Some of you may think that because Buddhist philosophy/psychology considers liberative insight the ultimate cure for all forms of suffering, the vehicle for achieving liberative insight (meditation) must be, by association, a cure-all. This is a common, yet incorrect inference. Four weeks after the Buddha’s awakening, he delivered his first discourse, which included an explication of suffering, its causes, cessation and an Eightfold method to achieve non-suffering. Only one quarter of that methodology involved meditative practice. So the Buddha deliberately chose in his first and most celebrated discourse to establish wise understanding of the causes of suffering and non-suffering—not teach meditation.

The truth is meditation alone will not liberate the mind from conditioned suffering. The ultimate liberator is the acquisition of the unconventional knowledge of impermanence, suffering and not-self—what is known in Buddhist philosophy as the Three Marks of Existence. This knowledge leads to wise understanding of the insights that arise from liberative meditative and non-meditative experiences. Yet, the vast majority of clinical and non-clinical applications of mindfulness teach meditation devoid of the unconventional teachings on suffering, impermanence, and not-self.

Let me be absolutely clear on this point. Noticing how thoughts come and go and/or how much time we mentally spend in the past and future, cultivating self-love/forgiveness/compassion, recognizing that basic physical pain is worsened by mental anguish about painful stimuli—all these insights are healing and will decrease symptomatic suffering.

However, Buddhist psychology is ultimately disinterested in relief of symptomatic suffering because non-suffering is an outcome of the fearless pursuit of non-delusion. That pursuit includes the recognition of and liberation from the root causes of human suffering—our deluded belief in a substantive, separate self and our deluded belief that happiness is conditioned upon comfort, certainty and security (all of which are ultimately unachievable because all phenomena are impermanent, entropic and uncertain.)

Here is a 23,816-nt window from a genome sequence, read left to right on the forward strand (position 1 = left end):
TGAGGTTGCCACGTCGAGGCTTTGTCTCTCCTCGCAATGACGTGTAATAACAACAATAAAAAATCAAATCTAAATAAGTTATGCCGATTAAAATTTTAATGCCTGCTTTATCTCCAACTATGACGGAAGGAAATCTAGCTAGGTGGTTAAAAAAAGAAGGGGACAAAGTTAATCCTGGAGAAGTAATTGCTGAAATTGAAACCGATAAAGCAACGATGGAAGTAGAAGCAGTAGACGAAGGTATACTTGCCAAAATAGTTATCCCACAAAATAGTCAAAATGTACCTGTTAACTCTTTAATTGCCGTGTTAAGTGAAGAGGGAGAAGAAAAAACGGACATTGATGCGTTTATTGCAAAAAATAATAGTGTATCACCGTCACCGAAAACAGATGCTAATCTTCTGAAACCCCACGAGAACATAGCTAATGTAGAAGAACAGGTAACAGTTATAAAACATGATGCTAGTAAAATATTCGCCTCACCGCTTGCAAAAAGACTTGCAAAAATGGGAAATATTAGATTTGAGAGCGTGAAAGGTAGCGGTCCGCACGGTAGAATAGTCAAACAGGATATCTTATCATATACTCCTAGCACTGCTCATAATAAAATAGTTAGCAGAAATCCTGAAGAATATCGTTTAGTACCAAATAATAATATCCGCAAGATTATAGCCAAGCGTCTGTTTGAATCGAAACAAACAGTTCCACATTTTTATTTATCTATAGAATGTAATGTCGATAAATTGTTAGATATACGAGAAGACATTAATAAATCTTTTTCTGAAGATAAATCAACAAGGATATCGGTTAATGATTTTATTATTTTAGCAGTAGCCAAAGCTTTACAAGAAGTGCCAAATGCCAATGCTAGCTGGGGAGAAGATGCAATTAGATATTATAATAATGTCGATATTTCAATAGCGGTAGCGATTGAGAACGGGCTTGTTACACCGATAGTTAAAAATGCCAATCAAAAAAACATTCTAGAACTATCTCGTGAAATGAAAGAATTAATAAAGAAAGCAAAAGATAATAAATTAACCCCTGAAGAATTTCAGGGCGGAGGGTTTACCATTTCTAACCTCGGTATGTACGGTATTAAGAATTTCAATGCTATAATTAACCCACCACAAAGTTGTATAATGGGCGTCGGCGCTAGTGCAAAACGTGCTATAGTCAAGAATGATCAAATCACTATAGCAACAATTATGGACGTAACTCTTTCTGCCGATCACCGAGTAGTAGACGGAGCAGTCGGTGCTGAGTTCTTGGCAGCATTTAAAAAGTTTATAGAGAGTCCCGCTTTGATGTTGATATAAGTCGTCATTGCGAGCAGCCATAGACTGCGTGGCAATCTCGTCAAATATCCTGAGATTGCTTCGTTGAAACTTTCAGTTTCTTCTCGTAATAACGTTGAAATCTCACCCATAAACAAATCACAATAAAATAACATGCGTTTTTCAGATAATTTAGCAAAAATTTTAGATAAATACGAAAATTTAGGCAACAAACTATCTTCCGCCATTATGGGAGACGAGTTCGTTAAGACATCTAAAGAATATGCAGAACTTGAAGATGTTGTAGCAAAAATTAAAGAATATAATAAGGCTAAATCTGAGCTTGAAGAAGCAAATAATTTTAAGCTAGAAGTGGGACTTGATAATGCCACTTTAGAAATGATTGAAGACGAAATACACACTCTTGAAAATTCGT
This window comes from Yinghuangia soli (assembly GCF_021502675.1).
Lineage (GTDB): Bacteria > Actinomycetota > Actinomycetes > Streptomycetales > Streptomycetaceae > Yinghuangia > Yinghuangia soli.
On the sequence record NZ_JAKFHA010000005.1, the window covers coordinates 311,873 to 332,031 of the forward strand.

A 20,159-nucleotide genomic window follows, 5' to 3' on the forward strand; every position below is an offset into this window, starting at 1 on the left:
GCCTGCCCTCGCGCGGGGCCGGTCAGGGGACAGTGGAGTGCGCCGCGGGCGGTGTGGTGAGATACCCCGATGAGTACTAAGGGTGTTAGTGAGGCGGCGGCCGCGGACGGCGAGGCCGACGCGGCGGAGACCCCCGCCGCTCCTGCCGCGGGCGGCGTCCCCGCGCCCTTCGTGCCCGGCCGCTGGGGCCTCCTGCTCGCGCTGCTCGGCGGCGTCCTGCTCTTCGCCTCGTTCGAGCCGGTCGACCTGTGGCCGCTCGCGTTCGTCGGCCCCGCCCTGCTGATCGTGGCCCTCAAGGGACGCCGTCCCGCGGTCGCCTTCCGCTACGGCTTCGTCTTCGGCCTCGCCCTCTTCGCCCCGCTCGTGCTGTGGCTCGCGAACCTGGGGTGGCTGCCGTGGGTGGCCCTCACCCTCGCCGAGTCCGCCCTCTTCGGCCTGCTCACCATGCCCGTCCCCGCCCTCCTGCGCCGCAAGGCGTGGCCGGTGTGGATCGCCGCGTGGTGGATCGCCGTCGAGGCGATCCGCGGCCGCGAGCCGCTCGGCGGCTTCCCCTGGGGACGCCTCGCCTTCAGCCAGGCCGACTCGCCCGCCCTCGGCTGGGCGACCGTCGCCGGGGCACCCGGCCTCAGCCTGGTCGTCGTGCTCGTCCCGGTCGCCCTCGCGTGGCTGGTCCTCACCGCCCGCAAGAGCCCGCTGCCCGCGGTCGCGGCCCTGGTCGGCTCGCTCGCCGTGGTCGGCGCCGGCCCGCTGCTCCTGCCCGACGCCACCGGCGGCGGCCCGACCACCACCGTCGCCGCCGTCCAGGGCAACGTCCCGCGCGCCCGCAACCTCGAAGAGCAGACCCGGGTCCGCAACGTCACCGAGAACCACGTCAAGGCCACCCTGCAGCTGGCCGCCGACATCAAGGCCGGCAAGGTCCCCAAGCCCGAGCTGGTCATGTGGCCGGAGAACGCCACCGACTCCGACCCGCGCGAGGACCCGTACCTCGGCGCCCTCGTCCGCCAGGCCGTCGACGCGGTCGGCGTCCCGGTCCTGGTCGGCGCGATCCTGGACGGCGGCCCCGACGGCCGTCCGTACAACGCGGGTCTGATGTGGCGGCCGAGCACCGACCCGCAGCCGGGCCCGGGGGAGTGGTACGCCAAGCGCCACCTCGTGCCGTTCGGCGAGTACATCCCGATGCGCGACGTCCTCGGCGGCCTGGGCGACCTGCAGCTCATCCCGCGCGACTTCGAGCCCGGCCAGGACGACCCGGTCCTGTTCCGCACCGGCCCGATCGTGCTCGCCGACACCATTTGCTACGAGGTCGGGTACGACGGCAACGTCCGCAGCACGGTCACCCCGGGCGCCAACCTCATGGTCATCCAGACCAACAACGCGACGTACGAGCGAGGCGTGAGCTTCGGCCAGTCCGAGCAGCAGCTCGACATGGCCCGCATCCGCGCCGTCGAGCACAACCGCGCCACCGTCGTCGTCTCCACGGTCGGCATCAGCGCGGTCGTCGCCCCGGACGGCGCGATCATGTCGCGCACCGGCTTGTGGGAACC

If you think meditation alone will ‘cure’ the deleterious characteristics of humanness, like anger, violence, greed, hatred, fear and bias—think again. These qualities arise from our collective belief in subject/object dualism. The reality that all phenomena (including the illusory separate self) interdependently co-arise must be taught; for wise understanding is not a predetermined outcome of meditative practice. This is why ‘Buddhist-derived’ mindfulness meditation practices when taught for greater happiness and/or symptomatic healing produce meditators who remain unaware of the root causes of harming and non-harming, executives/CEO’s/politicians who continue to exploit and cheat, and military professionals who remain capable of following or giving orders to harm other human beings.